The Inca, Maya, and Anasazi, ancient Chinese, and ancient Celts have always intrigued me. We tend to be Euro-Centric in our education, so the Celts were kind of covered in my education. Note I said “kind of.” My curiosity lead to a lot of reading, simply for the sheer pleasure of discovery. The Anasazi were the core of THE SECRET SISTER, the Chinese of TELL ME NO LIES, the Celts of RUNNING SCARED, so it was finally turn for the Maya. The year 2012 gave me the perfect excuse. Along the research path I discovered that few experts agree on anything Maya, except that the people, art, artifacts, etc. are referred to as “Maya.” The word “Mayan” is reserved exclusively to describe the language itself. (Who knew?) That stricture aside, there was plenty of room for imagination.

Research partly consisted of picking my daughter’s brain–she is a fluent Spanish speaker and has traveled extensively. She is the one who has actually walked the Maya ruins. I wanted to go there myself, with her, but a family emergency intervened. Life is what it is, so spent a lot of time with archaeological texts, drew on my own knowledge of the U.S./Mexico border, read popular culture and Net essays, watched documentaries, and generally tried not to curse fate too much. Everyone in the family pitched in. I couldn’t have done it without them, which is why I dedicated the book to Matt and Heather.

You’ve published over seventy novels. Where would you rank BEAUTIFUL SACRIFICE in relation to your previous work?

I think of BEAUTIFUL SACRIFICE as my latest novel. Sounds like a flip answer, but it is the truth. My focus is always on the next book, not the one I’ve finished.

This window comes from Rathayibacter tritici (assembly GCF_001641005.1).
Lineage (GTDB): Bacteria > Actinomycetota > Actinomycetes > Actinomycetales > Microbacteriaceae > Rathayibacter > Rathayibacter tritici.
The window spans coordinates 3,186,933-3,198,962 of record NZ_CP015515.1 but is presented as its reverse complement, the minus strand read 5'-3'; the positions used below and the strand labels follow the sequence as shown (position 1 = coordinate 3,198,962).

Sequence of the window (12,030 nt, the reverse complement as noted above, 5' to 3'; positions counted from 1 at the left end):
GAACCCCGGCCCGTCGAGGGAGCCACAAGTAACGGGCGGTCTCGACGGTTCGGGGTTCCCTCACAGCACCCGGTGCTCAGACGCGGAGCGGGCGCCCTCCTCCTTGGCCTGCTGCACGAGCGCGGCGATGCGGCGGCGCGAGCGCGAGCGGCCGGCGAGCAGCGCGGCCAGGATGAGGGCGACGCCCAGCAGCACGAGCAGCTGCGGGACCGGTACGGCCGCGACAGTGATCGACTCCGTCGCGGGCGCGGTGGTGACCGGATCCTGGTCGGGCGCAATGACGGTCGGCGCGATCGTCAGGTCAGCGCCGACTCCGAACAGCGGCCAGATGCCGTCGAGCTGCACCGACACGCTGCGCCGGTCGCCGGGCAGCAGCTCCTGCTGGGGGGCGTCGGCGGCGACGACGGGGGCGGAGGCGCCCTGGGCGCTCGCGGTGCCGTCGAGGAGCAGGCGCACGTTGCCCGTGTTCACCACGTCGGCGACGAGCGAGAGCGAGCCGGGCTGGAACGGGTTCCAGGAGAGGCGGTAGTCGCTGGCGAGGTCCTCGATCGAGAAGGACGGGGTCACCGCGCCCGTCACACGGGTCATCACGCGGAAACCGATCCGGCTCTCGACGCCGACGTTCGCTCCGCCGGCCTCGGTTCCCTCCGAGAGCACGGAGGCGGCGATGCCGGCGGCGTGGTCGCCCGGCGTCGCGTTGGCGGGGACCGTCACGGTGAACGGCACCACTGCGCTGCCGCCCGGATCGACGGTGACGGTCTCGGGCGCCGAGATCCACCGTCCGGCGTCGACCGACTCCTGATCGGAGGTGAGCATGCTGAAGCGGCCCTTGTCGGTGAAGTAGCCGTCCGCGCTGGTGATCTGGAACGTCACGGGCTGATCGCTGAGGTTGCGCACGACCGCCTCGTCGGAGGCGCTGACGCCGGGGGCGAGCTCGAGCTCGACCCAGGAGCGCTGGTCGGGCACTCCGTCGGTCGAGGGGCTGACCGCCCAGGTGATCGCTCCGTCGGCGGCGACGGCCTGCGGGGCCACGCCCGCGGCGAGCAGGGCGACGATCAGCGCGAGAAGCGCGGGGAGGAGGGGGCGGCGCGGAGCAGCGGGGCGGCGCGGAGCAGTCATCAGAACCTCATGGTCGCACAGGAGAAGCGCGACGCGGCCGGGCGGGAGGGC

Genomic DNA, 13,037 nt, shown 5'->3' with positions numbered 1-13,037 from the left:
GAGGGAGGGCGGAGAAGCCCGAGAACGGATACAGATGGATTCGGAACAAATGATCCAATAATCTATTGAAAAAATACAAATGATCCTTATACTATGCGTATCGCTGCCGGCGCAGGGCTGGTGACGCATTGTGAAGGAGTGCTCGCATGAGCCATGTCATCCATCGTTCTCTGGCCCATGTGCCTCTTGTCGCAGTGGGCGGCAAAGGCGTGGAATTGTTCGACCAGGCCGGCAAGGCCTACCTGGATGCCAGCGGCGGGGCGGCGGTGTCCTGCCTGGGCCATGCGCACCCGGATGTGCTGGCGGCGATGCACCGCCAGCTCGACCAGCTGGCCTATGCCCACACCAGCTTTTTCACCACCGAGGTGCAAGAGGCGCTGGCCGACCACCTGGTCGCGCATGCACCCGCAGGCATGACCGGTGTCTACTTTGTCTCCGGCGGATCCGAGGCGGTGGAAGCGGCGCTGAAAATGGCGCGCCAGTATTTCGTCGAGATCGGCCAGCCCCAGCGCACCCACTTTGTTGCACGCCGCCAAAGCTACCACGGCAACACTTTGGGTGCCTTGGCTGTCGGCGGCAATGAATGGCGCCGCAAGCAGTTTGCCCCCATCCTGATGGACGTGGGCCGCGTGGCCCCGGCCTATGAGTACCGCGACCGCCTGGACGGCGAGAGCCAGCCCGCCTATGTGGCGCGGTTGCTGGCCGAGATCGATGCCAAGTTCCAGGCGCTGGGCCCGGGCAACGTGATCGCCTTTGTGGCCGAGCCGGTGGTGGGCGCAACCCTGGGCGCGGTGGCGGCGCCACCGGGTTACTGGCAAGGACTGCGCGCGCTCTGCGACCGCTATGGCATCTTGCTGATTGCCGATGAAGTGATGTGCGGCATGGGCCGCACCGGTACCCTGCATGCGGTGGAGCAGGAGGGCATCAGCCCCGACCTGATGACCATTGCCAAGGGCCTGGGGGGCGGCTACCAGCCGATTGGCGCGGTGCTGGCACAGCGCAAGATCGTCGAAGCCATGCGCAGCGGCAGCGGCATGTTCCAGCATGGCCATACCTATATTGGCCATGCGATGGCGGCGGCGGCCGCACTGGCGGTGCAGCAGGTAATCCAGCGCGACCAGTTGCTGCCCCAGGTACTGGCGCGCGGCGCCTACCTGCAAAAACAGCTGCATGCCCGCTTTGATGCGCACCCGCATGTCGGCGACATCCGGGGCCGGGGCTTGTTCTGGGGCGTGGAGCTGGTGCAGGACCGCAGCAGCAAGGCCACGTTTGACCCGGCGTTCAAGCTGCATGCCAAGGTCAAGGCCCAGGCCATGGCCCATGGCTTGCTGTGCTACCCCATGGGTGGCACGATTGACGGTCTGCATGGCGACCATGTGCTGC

Your characters seem to jump to life. How are you able to seamlessly interweave romance and suspense?

Thank you! I wish I could say I had a recipe–a bit of this, a dash of that, a lot of something else–but I don’t. It’s simply the way I conceive of a book. Characters, plot, and setting drive one other. I can’t take characters from book A and plop them down into book B. Life would be a lot easier if I could. Instead, I have to reinvent the wheel each time.

In your outstanding essay Popular Fiction: Why We Read It, Why We Write It, you stated: “Contrary to what the critics tell us, popular fiction is not a swamp of barely literate escapism; popular fiction is composed of ancient myths newly reborn, telling and retelling a simple truth: ordinary people can do extraordinary things.” How does Lina Taylor’s story in BEAUTIFUL SACRIFICE demonstrate this idea?

Lina is a modern American woman who finds herself caught in a mythic past that has become a nightmare present. How she meets and ultimately defeats the nightmare is called survival, which is pretty damn extraordinary under any circumstances. My job as an author is to help “ordinary” people understand that the human spirit is capable of extraordinary things. Love is one of them. Sheer survival is another.

With millions of copies of your books in print, you’ve achieved a degree of success most writers only dream about. What continues to inspire you?

My imagination and curiosity are demanding and relentless taskmasters. Stories are the way I satisfy the beasts.

Until the next time…

*****

Elizabeth Lowell has many romantic suspense novels that were on nationwide bestseller lists, including The New York Times. Most recent are DEATH ECHO, BLUE SMOKE AND MURDER, INNOCENT AS SIN and THE WRONG HOSTAGE. She has more than thirty million books in print.

To learn more about Elizabeth, please visit her website.

Andy Straka

Publisher's Weekly has featured Andy Straka as one of a new crop of "risingstars in crime fiction." His books include A Witness Above (Anthony, Agatha, andShamus Award finalist), A Killing Sky (Anthony Award Finalist), Cold Quarry (Shamus Award Winner), Kitty Hitter (called a "great read" by Library Journal),and Record of Wrongs, hailed by Mystery Scene magazine as "a first-ratethriller."

Visit Andy at:www.andystraka.com